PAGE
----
April 19th 1781

To His Excellency the President and Supreme Executive Council of the Common Wealth of Pennsylvania.

The Memorial and Petition of the Officers of the Pennsylvania Regiment of Artillery.

Looking up to you as the Guardians and protectors of our rights, and being persuaded that while we are contending in the field for the common cause of America, you will not suffer our rights as Citizens of this State to be given to Officers belonging to other States—And therefore beg leave to lay our case before you.

It is with pain we observe an attempt made to thrust into our Regiment, two Officers from the State of Massachusetts, which if permitted to take place will deprive us of our rank and Regimental promotion. And we observe this has been done without even asking your approbation or Concurance in the Matter.

When such disregard to your Authority is thus early shewn what may you, or we, expect in a future day, should our Regiment of Artillery be commanded by Officers which you will have no Control over as Citizens of this State, and where Connections and domestic concerns, in their own respective States, must call their attention from the interest of the Regiment.

We think that the promoting Benjamin Eustis, a Captain from the State of Massachusetts, to a Majority in our Regiment is extreamly partial. His promotion in the line of Artillery being the only instance which has happened During the War. But should it be urg’d that the Officers ought to rise in the line of Artillery without respect to States: we answer, that we know of no Authority for such Mode of promotion, either by any preceding instance, General Order, Recomendation or Resolve of Congress: but on the contrary Congress Resolved,

September 16th 1776—That the Appointment of all Officers, and the filling up of Vacancies (except General Officers) be left to the Government of the Several States &c.

November 24th 1778—Whereas it will be for the benefit of the Service that some rule for promotion be established—Therefore Resolved, that in all future promotions Officers rise Regimentally to the rank of Captains & thence in the line of the State to the rank of Colonel, except in case where preference may be given on Account of distinguished Merit. October 3d 1780—Resolved—That the several States furnish the following Quotas Vizt—Pennsylvania Six Regiments of Infantry, one of Artillery &c.

Also the confederation of the United-States,

Article 7th When land forces are raised by any State for the common defence, all Officers of, or under the rank of Colonel, shall be Appointed by the Legislature of each State respectively by whom such forces shall be raised, or in such manner as such State shall direct, and all Vacancies shall be filled up by the State which first made the Appointment—Article 9th—each State shall appoint the Regimental Officers—Article 13th—And the Articles of this Confederation Shall be inviolably observed by every State, &c.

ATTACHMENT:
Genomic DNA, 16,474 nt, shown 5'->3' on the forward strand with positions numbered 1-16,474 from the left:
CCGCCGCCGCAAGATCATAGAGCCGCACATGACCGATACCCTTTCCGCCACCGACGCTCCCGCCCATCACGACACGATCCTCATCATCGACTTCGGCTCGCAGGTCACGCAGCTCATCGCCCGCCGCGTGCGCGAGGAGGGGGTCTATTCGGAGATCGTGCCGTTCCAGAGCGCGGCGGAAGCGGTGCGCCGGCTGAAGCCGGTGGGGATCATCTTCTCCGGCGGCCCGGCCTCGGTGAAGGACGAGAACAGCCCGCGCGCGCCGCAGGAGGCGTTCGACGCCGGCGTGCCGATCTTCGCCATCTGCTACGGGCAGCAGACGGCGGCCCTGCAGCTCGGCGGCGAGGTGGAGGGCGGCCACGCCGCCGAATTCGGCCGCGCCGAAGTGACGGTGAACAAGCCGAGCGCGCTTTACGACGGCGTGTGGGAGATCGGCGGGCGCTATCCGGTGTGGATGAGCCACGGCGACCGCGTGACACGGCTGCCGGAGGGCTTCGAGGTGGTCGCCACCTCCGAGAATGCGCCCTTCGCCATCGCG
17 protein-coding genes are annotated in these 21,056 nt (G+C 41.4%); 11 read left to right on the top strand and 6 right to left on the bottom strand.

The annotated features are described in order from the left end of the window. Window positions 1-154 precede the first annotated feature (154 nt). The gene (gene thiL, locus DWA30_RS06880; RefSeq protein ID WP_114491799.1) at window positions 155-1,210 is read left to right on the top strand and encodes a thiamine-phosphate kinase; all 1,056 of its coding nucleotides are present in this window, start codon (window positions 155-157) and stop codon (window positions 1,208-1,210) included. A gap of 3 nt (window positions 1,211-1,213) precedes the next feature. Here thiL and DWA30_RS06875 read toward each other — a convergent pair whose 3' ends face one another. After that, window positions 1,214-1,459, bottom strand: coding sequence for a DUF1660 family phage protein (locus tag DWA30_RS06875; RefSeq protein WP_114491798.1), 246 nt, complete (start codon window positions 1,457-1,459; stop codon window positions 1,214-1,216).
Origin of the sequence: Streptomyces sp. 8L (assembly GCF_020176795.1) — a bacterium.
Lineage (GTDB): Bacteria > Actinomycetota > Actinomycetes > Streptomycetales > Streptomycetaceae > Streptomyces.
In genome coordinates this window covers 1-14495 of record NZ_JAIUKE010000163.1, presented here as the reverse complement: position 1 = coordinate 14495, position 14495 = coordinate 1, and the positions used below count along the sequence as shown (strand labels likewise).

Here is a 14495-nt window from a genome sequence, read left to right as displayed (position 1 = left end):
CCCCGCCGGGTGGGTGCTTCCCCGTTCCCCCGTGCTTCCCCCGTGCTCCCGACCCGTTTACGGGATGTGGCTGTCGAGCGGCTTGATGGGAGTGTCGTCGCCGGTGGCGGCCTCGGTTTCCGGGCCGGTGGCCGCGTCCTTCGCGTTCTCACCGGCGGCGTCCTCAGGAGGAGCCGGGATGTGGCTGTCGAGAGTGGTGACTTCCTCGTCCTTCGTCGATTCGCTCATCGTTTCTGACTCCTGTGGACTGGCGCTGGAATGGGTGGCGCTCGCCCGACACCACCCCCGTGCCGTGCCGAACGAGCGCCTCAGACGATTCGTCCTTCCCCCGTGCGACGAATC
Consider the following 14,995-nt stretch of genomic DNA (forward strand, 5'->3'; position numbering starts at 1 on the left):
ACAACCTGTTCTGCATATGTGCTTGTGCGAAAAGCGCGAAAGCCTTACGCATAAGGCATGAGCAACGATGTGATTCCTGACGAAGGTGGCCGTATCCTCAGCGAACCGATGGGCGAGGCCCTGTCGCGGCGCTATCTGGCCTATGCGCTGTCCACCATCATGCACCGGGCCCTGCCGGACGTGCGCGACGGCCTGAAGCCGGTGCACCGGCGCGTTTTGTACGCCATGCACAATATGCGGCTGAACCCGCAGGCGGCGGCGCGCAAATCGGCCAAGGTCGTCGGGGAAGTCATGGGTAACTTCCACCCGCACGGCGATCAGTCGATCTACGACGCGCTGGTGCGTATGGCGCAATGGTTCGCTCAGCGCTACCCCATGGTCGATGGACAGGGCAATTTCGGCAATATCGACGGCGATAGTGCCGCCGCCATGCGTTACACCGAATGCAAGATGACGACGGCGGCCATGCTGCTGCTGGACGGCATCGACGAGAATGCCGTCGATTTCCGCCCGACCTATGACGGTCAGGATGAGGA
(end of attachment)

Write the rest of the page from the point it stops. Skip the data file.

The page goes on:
We are confident the mode of rising to promotion in the whole line of Artillery will be extreamly disagreable to the Officers in General, and prejudicial to the Service—Such promotion will force Officers out of the Regiment of one State, into the Regiment of a distant State, draging them from their families and connections and this consequence will follow, that Many Valuable Officers where circumstances will not admit of such transferrence, must resign their Commission—For our part we disapprove of, and protest against the mode of rising to promotion in the line of Artillery: and think we are intitled to rise in our own Regiment only.

The transferring of Captain Simonds to our Regiment, is without example; and the impropriety of admiting him will no doubt appear conspicuous to you.

We are happy in having it in our power to lay our Complaints before the Council, and have the greatest confidence in their strict attention to the rights of their troops, and readiness to redress real grievances, and prevent arbitrary impositions; and therefore request that the Officers of the Regiment may be promoted to the Vacancies that now are, or may in future happen, agreable to the established Rules above mentioned. We are with every sentiment of respect and esteem Gentlemen your Obedient Servants

Thos Procter Col. Worsley Emes Captain
Tho. Forrest Lt Coll James McClure Capt. Lieut.
James Smith Capt. Lt Wm Power Capt. Lieutt
Andrew Porter Captain Jno. B. Webster 1st Lieut.
Fras Procter Captain Thomas Douglass Captn Lt.
P. Duffey Captain John Stricker Capt. Lt
Isaac Craig Capt. Jno. Bryce Captain
Joseph Ashton 1st Lieut. Robert McConnell Capt. Lt
Samuel Story 1st Lieut. Jesse Crosby Capt. Lt
Ezekiel Howell Lt Matt. McGuire Capt. Lt
Wm Ferguson Capt. Charles Turnbull Capt.
Saml Doty 1 Lt
Robt Parker Lt